Depending on the PV system, other factors may affect PV system output. Here are some common ones used in NREL’s PVWatts calculator:
PV module nameplate DC rating: Testing has shown that module nameplate power ratings tend to be a bit optimistic, but by how much? A good place to start is the manufacturer’s power tolerance specification. For example, you might see “Pmax = 250 W, -5%/+10%” on the module data sheet, which means this module is warranted to produce between 237.5 and 275 W at STC. It’s generally best to use the lowest rating. In this example, we will use the -5% tolerance, for a nameplate rating factor of 0.95.
Inverter: We also need to account for the power it takes to convert the DC electricity from the PV array to AC, and we can do so by factoring in the inverter efficiency. While inverter specification sheets will list “maximum efficiency,” a more useful value is the “weighted efficiency,” which accounts for the percentage of time the inverter commonly spends at various power levels. This gives a better indication of the inverter’s real-world efficiency. Most grid-direct inverters have weighted efficiencies greater than 90%. You can find inverter weighted efficiency ratings on the Go Solar California website: (bit.ly/CAeligInv). In this example, we use 0.96 for our inverter efficiency factor.
Module mismatch: Include this factor unless the PV system has maximum power point tracking (MPPT) capability at the module level, using microinverters or DC optimizers. Due to slight differences in modules’ IV curves, or power output profiles, the one MPP used for an entire array or series string will not be a perfect fit for each individual module. A small power loss will result. If there are different makes and models of modules in the array, the power loss will be even greater. If individual series strings of modules have their own MPPT, the loss will be less. Most PV arrays with one kind of module and a single MPPT for the entire array will experience a 2% loss due to module mismatch, so we will use a 0.98 mismatch factor.
Wiring losses: Wire connections and the DC wire runs introduce losses due to resistance. Since we are measuring inverter output at the inverter, we should not include AC wire losses. Most well-designed systems will have about a 0.5% loss due to connections, and about a 2% loss in the DC wiring. If system designers did not account for voltage drop on a long wire run, or there are poor wire connections, these losses might be greater. We’ll assume our system fits the numbers stated above, for a total DC wiring loss of 2.5%, for a 0.975 wiring loss factor.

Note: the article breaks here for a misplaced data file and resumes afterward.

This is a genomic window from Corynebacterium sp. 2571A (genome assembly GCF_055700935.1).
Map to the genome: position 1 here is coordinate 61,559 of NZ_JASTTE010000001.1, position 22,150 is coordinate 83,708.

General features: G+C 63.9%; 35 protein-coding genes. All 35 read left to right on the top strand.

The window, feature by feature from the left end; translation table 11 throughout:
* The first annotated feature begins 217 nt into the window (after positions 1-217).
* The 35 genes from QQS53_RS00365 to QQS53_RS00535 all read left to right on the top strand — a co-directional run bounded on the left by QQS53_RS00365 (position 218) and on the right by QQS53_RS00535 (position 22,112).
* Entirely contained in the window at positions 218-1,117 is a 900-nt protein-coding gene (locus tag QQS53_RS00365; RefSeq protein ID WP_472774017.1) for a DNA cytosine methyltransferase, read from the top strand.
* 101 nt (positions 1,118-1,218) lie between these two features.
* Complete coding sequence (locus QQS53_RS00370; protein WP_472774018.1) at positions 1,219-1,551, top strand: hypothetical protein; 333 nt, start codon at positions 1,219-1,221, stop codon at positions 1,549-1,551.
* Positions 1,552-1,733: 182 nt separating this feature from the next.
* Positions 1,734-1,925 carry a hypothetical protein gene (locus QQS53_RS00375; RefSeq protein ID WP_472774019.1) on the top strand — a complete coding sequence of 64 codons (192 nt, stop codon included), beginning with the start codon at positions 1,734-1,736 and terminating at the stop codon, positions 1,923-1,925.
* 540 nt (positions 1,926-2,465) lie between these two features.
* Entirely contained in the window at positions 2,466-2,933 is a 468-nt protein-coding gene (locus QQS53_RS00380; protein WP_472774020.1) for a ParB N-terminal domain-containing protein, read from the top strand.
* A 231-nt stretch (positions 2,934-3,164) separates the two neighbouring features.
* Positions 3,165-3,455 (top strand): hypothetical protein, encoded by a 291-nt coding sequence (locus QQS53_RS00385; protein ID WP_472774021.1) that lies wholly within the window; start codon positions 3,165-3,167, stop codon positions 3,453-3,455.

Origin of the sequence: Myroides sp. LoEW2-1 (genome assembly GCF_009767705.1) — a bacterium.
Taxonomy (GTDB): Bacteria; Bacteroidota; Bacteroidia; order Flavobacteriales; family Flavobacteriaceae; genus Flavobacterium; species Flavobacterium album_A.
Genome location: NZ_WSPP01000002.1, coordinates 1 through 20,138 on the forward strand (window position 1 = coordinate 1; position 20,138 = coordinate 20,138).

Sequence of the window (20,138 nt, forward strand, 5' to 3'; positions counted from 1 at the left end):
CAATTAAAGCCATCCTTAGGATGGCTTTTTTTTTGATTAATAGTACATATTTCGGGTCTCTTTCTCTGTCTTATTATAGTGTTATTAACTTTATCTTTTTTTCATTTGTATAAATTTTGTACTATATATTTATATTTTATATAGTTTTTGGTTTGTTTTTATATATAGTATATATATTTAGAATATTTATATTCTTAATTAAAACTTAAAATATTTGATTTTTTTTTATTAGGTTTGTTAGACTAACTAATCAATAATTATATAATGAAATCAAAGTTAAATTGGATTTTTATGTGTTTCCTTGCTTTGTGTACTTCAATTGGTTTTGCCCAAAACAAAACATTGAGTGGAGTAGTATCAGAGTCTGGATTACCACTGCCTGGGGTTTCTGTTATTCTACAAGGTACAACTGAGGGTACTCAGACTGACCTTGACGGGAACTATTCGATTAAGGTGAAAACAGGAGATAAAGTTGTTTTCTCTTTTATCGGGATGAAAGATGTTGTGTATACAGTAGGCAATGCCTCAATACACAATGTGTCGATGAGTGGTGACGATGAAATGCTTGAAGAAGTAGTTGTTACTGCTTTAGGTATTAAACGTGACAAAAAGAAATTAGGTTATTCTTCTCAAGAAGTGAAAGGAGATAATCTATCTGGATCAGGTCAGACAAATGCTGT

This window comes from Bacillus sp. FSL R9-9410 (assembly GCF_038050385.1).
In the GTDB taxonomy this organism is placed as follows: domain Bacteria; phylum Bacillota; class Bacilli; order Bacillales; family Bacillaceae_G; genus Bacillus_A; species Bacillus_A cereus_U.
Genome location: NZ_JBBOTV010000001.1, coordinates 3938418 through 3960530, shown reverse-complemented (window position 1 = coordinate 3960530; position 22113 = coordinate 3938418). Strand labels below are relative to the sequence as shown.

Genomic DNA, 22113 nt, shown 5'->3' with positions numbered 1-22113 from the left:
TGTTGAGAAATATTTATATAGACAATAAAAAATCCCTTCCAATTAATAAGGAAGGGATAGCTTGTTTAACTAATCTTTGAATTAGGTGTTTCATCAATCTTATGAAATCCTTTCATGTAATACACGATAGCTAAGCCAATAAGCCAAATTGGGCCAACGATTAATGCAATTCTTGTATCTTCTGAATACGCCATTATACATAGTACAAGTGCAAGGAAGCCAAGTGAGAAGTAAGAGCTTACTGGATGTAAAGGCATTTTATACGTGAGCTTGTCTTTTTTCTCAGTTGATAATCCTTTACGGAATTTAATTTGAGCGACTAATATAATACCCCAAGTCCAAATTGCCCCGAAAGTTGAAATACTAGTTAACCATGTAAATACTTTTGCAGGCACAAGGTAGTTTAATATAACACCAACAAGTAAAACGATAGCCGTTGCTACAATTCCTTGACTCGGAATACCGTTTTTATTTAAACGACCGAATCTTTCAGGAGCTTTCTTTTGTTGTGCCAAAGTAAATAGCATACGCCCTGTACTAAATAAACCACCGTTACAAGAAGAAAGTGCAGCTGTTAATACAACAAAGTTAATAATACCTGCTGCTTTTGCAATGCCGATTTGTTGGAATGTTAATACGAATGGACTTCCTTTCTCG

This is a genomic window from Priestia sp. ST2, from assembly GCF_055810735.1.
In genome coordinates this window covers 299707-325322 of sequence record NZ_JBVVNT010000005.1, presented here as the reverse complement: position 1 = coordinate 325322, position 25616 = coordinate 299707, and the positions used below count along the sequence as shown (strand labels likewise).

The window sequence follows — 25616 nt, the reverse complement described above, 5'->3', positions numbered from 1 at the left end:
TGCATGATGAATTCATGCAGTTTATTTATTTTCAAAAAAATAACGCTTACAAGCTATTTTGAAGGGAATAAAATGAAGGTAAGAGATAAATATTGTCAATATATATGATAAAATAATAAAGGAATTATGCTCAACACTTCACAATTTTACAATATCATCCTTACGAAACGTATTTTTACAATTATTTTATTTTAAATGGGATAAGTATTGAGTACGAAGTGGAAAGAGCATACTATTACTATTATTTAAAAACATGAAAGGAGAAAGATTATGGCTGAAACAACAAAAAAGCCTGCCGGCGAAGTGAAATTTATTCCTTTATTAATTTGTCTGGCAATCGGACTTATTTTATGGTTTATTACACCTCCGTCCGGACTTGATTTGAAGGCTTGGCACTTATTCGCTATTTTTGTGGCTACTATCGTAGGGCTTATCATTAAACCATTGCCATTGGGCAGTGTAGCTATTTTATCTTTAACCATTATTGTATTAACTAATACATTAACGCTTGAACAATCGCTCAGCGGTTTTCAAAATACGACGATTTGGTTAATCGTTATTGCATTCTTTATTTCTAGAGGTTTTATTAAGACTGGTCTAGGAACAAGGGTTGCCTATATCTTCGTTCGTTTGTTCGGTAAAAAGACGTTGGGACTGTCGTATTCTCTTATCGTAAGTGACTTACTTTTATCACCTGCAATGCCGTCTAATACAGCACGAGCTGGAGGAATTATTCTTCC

Soiling: Modules get dirty. In places with lots of dust, few significant rain storms, and buildup of other small debris, this factor can be significant. Modules set at a lower tilt tend to have more soiling. Let’s assume we’re in an area with “normal” dust, and our array is tilted to about 40° (steep enough to shed most gunk). The modules don’t look dirty from the ground, but it hasn’t rained in a while. We will use 0.97 for our soiling factor.
Age: On average, crystalline silicon modules lose about 0.5% of their output power capacity per year. A new installation would have no age-related losses. The array in our example was installed six years ago, so we’ll assume a 0.97 age factor. (Note that degradation rates may vary due to climate effects and may not be linear over time.)
Shading: Quantifying the effects of shading on annual production is fairly easy with site analysis tools. But accurately determining the effects of partial shade on an array at any one time is very difficult. Therefore, you need to choose a time when the array is not shaded to make your measurements.
Now that we have determined all of the other losses, we find the total by multiplying them together. This number will be our final factor:
Other losses factor = 0.95 × 0.96 × 0.98 × 0.975 × 0.97 × 0.97 = 0.82